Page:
In the afternoon I walked around the hotel, a little by the Ueno Park, but it started to get dark and I didn’t linger too much. We quickly found Hard Rock Cafe and we went in for a drink and buy the guitar key ring as we do in every city we set foot for the first time.
The next morning we were planning to visit the imperial gardens. We did not succeed because the Emperor went out for a ride, and if Hig Highness rinsed his eyes with the beauties of nature, then no other mortal man could do that the same day. Well, what power do we have? He’s the Emperor … we took some pictures out of the realm of the kingdom and we went to see other places.
I have surprised this combination of old and new: on one side of the river is the kingdom and on the other proudly rules the city of Tokyo.
Then we left feet hurting toward a very beautiful Buddhist temple, Senso-ji. In the subway, an old Japanese lady made me fall in love with her:
The road from the subway to the temple revealed other beauties of the city.
Once in the Asakusa neighborhood, it was easy enough to find the Senso-ji temple, because the building was seen from afar.
Though our feet almost kept us immobilized, we went further, and wherever we got we felt we were still in the center, imposing buildings, alongside a carousel and a water slide, a superb terrace near which stood a scene where it could hold everyone’s performances, while on the right a dance fountain, where I saw a very beautiful rainbow.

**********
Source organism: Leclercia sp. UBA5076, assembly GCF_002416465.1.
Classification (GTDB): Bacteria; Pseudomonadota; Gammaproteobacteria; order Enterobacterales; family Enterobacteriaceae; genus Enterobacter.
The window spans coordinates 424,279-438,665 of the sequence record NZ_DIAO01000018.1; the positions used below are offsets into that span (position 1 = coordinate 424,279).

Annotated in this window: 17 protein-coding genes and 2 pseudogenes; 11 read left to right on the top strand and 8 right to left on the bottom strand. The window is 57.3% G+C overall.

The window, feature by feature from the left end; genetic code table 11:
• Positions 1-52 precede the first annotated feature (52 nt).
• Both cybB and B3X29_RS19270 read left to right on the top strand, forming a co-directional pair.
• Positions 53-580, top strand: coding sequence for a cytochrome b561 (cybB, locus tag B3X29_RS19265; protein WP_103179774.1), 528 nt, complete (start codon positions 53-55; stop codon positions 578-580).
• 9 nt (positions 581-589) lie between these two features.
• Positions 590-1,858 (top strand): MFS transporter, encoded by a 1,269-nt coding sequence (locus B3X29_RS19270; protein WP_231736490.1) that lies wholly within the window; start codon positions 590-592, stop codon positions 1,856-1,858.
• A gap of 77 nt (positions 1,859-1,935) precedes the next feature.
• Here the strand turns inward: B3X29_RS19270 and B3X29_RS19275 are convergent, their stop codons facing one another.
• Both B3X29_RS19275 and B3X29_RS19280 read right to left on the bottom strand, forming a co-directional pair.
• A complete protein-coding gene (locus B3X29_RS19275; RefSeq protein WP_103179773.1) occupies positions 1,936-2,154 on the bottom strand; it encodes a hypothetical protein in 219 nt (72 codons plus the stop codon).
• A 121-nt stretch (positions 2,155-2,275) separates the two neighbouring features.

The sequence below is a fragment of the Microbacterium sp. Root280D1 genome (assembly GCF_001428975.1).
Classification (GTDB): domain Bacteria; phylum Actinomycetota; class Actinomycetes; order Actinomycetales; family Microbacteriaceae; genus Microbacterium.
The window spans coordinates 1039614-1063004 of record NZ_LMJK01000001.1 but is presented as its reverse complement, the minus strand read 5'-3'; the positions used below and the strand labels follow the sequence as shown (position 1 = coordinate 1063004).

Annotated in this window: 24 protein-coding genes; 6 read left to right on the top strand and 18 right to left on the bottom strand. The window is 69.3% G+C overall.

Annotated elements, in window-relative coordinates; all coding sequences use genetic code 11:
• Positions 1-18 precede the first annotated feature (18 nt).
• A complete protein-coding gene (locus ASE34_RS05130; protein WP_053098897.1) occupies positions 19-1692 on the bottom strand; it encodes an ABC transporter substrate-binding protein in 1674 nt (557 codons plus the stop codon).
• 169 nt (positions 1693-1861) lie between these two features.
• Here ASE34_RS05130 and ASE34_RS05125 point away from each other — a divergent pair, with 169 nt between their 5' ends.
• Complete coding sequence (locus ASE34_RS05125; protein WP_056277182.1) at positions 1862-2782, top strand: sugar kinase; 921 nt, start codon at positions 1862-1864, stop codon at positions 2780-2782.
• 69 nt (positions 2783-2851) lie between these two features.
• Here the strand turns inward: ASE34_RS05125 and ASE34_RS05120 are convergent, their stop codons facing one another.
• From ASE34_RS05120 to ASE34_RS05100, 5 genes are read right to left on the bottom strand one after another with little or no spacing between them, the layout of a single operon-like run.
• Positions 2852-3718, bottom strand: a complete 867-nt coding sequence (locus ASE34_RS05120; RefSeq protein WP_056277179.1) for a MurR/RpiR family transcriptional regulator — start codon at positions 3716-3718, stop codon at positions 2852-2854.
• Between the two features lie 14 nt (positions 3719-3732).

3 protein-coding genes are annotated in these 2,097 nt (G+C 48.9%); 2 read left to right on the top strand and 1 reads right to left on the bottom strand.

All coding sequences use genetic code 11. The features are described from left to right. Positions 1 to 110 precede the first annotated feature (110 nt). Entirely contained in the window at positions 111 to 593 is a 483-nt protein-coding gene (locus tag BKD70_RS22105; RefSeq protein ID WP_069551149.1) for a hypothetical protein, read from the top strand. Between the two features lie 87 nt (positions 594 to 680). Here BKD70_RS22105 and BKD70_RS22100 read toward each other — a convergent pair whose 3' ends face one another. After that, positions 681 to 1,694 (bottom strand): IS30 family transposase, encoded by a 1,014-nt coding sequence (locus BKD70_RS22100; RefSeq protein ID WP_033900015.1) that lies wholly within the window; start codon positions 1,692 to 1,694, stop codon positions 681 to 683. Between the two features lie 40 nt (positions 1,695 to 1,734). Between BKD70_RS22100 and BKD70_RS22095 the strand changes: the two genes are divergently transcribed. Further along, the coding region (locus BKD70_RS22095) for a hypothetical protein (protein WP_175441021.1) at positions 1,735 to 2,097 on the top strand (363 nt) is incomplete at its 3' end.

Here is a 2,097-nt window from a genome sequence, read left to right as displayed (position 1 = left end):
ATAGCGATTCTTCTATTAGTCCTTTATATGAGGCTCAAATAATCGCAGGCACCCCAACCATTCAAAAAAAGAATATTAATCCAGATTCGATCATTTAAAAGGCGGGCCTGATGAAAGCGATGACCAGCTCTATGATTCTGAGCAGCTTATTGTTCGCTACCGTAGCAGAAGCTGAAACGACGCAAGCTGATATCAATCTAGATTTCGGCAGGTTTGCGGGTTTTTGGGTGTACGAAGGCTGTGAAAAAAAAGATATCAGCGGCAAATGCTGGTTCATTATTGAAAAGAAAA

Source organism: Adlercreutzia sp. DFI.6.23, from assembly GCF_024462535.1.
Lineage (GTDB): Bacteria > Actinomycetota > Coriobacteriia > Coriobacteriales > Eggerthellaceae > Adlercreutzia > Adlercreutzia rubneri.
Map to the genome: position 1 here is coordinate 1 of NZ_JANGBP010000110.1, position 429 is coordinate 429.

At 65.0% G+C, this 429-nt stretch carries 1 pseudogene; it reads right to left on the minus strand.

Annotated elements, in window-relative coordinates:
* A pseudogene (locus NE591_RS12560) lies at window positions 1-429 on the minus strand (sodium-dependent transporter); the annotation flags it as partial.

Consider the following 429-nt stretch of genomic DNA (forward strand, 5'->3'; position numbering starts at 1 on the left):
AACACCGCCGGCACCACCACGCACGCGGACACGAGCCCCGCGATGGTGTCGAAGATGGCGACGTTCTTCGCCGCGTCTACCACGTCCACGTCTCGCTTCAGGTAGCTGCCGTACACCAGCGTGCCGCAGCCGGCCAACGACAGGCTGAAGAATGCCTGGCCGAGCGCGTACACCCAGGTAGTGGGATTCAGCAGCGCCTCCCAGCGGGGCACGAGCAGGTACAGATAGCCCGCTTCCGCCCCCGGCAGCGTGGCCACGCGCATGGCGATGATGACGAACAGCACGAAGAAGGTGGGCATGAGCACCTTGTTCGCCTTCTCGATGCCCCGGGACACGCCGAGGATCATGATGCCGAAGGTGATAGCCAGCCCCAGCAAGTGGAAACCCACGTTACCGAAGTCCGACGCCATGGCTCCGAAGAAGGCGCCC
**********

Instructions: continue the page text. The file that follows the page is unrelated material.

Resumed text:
We gathered our forces and headed for the Tokyo Government, a 242-meter high building, where we climbed to have a panorama of the city. The climbing up there has cut our breath away: buildings very tall next to each other, no attempt to take pictures didn’t succeed the way I’d have wanted. That’s what part of Tokyo looks like. Superb!
All this time, I was experiencing another reality; real life confused with phantasmagoric one. At the sight of the Government building, under which we passed so that we could reach a passage for access inside, I told my husband that I saw that place as a runway where very shortly flying cars would take off and land. It was very strange; I couldn’t think of anything in the past, my imagination was crunching the future … as I thought it would look like. No personal picture can render reality, and I apologize for that, but I couldn’t do more. I found, however, a nice photo on the internet; it seems that other people are very talented…
The city at our feet was fantastic.
I got up again with my feet on the ground and, with great difficulty, I convinced my husband, who was exhausted, to see the last sightseeing set for that day: Tokyo Tower. Named by some people the Eiffel Tower, it is the almost faithful copy of the famous Paris tower, but it exceeds it by 13 meters. Seen from a distance it seems an ordinary tower, nothing spectacular, but as you approach it, things are changing. At the base of the tower there are many restaurants, shops and a real shopping mall. And because we were hungry, we chose a cute restaurant and ate.
As soon as we left the subway, the phones started to ring out: grandchildren, cousins, parents-in-law; the whole family. I panicked because it’ true that they call us when they’re going to ask us how we are, but at this time … and all of them??? There had been an earthquake in Japan, but it hasn’t been felt in Tokyo. Anyway, scared by the earthquakes that occur everyday in Japan, I felt an earthquake even when the wind was blowing. Not this time!
Until next time, I will leave you with the promise that the next article will be about how I spent my day… uniquely.